The Optometry Admission Test (OAT) is a grueling six-part test that is built around important optometry skills. It is taken by candidates who wish to get into optometry school.
What makes this test so difficult is the scope of materials that are covered. An individual’s knowledge of math, reading, science, and physics are all put to the ultimate test.
It can be quite overwhelming to the unprepared so we’ve prepared a ton of study resources including free OAT practice tests.
Proper preparation for the OAT test will help you maximize your score and achieve the best results. While it’s not the only factor, understanding the test itself will put you in a much better position.
The truth is that if you want a career in the optometry field, then you have to pass this test. With that said, the minimum requirement to take the OAT exam is one year in college but we highly recommend two years to put you in the best position!
Summary: Try one of the free OAT practice tests or other study resources below to prepare for the OAT test.
OAT Practice Tests and Other Study Resources
Here is a list of free resources including OAT practice tests, flashcards, and study guides.
Taking an OAT practice test will prepare you for the three-hour grind that comprises the main test. It’s laid out in a way that measures the two most pivotal skills in an optometrist’s playbook – scientific knowledge and analytical prowess.
|OAT Practice Test||Try out this sample practice test to get a better idea for questions on the OAT test.||Kill Exams|
|OAT Study Guide||A very comprehensive study guide to the OAT test.||StudyGuideZone|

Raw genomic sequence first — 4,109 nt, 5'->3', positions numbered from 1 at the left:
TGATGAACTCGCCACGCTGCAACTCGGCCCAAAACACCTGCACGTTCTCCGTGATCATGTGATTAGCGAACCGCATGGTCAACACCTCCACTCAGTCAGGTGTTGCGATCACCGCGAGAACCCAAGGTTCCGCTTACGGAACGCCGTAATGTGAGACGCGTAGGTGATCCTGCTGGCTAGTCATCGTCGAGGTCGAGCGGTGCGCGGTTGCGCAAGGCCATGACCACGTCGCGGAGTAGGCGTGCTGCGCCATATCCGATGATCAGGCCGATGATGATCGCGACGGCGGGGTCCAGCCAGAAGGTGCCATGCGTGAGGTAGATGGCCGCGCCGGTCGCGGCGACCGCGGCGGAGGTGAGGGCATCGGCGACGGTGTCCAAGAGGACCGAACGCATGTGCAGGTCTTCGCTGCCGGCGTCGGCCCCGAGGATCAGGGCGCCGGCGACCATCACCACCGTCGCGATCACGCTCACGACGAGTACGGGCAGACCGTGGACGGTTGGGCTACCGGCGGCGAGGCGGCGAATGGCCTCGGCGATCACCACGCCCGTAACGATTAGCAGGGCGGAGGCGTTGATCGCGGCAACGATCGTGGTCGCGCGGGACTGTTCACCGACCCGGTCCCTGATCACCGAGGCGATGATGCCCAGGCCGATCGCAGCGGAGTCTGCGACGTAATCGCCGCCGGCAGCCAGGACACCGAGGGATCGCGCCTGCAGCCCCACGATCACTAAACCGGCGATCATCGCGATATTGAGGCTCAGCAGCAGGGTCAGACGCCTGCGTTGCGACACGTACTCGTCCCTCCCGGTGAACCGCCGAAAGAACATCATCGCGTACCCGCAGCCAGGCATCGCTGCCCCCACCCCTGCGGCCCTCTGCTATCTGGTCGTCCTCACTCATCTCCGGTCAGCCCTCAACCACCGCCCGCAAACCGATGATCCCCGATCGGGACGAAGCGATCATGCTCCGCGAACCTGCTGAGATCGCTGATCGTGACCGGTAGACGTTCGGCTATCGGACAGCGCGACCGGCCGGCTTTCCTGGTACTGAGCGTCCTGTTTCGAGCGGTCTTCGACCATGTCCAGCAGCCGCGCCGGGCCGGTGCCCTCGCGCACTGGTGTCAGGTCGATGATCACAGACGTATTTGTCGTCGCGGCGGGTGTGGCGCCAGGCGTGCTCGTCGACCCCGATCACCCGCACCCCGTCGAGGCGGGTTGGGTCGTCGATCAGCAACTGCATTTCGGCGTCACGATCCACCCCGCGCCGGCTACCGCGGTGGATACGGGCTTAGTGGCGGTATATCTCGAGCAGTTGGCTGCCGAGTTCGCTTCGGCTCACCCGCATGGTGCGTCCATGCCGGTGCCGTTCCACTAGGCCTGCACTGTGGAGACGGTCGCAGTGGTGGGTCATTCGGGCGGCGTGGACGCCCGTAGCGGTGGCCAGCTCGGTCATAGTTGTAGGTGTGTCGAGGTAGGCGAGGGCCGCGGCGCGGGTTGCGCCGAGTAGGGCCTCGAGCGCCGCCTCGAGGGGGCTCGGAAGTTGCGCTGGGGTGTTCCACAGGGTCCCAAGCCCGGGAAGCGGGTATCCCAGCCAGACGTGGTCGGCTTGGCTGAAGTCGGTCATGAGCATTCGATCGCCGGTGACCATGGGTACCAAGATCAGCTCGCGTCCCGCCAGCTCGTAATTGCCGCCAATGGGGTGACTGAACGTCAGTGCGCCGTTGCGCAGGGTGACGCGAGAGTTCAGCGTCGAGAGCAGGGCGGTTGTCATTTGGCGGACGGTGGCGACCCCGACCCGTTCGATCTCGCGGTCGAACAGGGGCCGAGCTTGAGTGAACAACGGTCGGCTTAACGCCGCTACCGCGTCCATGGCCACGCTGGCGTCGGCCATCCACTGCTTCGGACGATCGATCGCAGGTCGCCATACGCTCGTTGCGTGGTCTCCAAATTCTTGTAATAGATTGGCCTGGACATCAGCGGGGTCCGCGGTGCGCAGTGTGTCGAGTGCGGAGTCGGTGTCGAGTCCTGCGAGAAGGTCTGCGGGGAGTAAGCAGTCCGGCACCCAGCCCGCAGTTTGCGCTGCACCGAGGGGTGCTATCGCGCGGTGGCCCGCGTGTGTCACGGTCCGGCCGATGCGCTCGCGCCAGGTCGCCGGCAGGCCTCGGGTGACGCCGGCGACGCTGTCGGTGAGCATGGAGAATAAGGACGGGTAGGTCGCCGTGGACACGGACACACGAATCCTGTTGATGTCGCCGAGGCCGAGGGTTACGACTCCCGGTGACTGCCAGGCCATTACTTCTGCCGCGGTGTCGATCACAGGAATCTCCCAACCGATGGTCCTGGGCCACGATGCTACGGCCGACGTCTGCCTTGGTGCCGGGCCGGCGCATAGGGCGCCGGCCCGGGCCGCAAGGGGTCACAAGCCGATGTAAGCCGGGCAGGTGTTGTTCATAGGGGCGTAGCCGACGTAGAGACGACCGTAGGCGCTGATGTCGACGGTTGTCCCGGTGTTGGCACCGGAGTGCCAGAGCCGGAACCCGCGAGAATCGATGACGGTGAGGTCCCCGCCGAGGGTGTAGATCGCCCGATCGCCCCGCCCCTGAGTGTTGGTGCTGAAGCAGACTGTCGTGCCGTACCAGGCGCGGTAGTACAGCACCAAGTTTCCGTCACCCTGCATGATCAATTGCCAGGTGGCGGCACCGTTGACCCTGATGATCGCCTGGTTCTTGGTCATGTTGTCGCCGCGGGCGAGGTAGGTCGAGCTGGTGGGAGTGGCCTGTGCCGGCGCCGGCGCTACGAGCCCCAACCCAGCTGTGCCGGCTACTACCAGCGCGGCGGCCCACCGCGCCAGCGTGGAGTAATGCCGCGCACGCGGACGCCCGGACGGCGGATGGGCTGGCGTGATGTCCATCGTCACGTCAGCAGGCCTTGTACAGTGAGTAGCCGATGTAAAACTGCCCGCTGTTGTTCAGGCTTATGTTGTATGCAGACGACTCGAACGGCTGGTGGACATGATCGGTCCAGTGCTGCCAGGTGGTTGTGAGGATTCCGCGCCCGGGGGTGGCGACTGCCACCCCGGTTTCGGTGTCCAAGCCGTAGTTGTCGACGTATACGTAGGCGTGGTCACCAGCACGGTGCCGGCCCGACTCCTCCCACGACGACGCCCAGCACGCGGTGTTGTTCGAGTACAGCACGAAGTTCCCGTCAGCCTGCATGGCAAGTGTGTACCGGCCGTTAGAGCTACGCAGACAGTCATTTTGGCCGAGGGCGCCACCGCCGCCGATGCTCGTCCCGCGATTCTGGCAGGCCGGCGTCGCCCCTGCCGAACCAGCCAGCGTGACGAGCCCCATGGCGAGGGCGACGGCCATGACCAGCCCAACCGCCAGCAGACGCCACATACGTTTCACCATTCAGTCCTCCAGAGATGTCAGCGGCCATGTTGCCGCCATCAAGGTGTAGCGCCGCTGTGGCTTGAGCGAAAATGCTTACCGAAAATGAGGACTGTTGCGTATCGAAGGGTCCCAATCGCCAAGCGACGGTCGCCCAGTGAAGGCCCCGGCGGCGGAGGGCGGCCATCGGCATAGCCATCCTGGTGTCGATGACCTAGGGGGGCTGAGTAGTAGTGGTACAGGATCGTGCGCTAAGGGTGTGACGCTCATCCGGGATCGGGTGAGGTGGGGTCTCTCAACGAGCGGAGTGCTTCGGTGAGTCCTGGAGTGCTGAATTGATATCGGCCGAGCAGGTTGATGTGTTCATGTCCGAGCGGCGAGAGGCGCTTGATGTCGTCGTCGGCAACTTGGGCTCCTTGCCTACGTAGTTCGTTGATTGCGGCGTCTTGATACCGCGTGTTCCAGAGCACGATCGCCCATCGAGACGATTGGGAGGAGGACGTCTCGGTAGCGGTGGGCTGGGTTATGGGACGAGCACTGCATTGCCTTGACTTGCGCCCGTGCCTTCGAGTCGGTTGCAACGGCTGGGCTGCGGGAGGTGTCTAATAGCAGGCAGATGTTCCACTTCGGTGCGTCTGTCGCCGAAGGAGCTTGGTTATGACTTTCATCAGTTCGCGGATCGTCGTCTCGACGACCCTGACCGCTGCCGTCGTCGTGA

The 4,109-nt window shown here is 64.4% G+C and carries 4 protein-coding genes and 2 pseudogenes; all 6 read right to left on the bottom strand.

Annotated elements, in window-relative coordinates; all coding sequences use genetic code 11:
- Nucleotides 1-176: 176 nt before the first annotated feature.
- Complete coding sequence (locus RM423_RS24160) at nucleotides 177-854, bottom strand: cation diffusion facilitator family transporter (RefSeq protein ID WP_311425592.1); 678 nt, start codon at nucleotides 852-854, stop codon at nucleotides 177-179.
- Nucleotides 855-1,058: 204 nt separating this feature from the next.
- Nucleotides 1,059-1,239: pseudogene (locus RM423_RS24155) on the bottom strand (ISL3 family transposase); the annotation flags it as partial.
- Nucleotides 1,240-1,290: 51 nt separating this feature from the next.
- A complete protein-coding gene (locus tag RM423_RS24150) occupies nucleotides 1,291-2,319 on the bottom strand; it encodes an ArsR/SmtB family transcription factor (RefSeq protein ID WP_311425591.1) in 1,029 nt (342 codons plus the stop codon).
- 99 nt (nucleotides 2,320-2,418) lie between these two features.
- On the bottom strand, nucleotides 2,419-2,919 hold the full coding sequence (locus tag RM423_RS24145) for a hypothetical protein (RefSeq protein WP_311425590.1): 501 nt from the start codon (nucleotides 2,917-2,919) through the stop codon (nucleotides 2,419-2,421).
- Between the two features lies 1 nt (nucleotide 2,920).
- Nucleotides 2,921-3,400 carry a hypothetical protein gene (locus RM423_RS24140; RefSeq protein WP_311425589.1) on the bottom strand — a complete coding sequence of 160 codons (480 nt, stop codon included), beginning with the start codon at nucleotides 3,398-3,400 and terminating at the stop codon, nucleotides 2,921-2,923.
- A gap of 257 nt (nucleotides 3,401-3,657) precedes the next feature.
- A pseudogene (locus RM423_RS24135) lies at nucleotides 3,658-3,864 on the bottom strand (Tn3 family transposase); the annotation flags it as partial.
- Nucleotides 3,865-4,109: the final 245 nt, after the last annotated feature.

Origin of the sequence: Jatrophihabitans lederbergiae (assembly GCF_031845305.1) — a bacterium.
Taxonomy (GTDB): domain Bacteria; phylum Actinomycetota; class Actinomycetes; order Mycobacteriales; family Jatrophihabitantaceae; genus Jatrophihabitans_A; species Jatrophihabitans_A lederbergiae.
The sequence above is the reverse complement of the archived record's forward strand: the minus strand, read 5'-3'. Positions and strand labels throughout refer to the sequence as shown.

|Official OAT Guide||Everything you will want to know about the OAT test in this official guide.||ADA|
|OAT Biology Flashcards||Review 100+ OAT biology flashcards.||Quizlet|
|OAT Practice Questions||Review 125+ OAT practice questions.||Quizlet|
|OAT Physics Formulas||Review 130 OAT physics formulas.||Quizlet|
OAT Test Breakdown
Let’s look at a breakdown of what you can expect from the OAT test.
|Section||Description||Time Limit||Number of Questions|
|1||Natural Sciences||90 Minutes||100|
|2||Reading Comprehension||60 Minutes||50|
|4||Quantitative Reasoning||45 Minutes||40|
Natural Sciences Section
This section of the OAT exam is 90 minutes long and it consists of 100 questions in total that work out as follows:
- General Chemistry:30 Questions
- Organic Chemistry:30 Questions
- Biology:40 Questions
If you do the math, you’ll have less than a minute to answer each question so it’s important that you’re prepared. If you have trouble with a question, skip it and move on. Do another pass at the end to answer the more difficult questions.
This is a key test-taking strategy and lets you hit all of your strengths first so that you have more time for the difficult questions.
Reading Comprehension Section
This section of the test clocks in at just 60 minutes and will comprise three full passages that you must read. Each of these passages is followed by a series of 16-17 questions.
The total number of questions in this section will always be 50. Give yourself 20 minutes per passage, which isn’t a lot of time so you’ll need to be properly prepared.